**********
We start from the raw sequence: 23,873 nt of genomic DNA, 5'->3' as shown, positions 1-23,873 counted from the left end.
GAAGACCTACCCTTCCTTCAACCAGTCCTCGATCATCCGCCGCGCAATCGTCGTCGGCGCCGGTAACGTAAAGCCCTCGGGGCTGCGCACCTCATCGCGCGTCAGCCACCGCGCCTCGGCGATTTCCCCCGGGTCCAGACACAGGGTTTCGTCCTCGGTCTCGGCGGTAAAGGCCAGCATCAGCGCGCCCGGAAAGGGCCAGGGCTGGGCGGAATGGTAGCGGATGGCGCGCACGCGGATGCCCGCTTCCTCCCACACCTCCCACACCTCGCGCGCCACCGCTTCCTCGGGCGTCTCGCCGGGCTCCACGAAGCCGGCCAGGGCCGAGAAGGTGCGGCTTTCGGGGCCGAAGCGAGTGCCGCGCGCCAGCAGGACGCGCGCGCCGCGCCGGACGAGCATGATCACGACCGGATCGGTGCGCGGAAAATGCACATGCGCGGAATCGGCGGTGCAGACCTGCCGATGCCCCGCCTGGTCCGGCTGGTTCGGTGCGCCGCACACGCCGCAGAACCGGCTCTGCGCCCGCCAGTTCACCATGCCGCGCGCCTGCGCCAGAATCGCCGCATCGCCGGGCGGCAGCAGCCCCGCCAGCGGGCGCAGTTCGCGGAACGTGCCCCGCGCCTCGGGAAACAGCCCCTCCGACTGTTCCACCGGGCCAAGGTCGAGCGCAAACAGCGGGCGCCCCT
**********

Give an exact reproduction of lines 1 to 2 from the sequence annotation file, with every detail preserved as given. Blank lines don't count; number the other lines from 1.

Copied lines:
We start from the raw sequence: 23,873 nt of genomic DNA, 5'->3' as shown, positions 1-23,873 counted from the left end.
GAAGACCTACCCTTCCTTCAACCAGTCCTCGATCATCCGCCGCGCAATCGTCGTCGGCGCCGGTAACGTAAAGCCCTCGGGGCTGCGCACCTCATCGCGCGTCAGCCACCGCGCCTCGGCGATTTCCCCCGGGTCCAGACACAGGGTTTCGTCCTCGGTCTCGGCGGTAAAGGCCAGCATCAGCGCGCCCGGAAAGGGCCAGGGCTGGGCGGAATGGTAGCGGATGGCGCGCACGCGGATGCCCGCTTCCTCCCACACCTCCCACACCTCGCGCGCCACCGCTTCCTCGGGCGTCTCGCCGGGCTCCACGAAGCCGGCCAGGGCCGAGAAGGTGCGGCTTTCGGGGCCGAAGCGAGTGCCGCGCGCCAGCAGGACGCGCGCGCCGCGCCGGACGAGCATGATCACGACCGGATCGGTGCGCGGAAAATGCACATGCGCGGAATCGGCGGTGCAGACCTGCCGATGCCCCGCCTGGTCCGGCTGGTTCGGTGCGCCGCACACGCCGCAGAACCGGCTCTGCGCCCGCCAGTTCACCATGCCGCGCGCCTGCGCCAGAATCGCCGCATCGCCGGGCGGCAGCAGCCCCGCCAGCGGGCGCAGTTCGCGGAACGTGCCCCGCGCCTCGGGAAACAGCCCCTCCGACTGTTCCACCGGGCCAAGGTCGAGCGCAAACAGCGGGCGCCCCT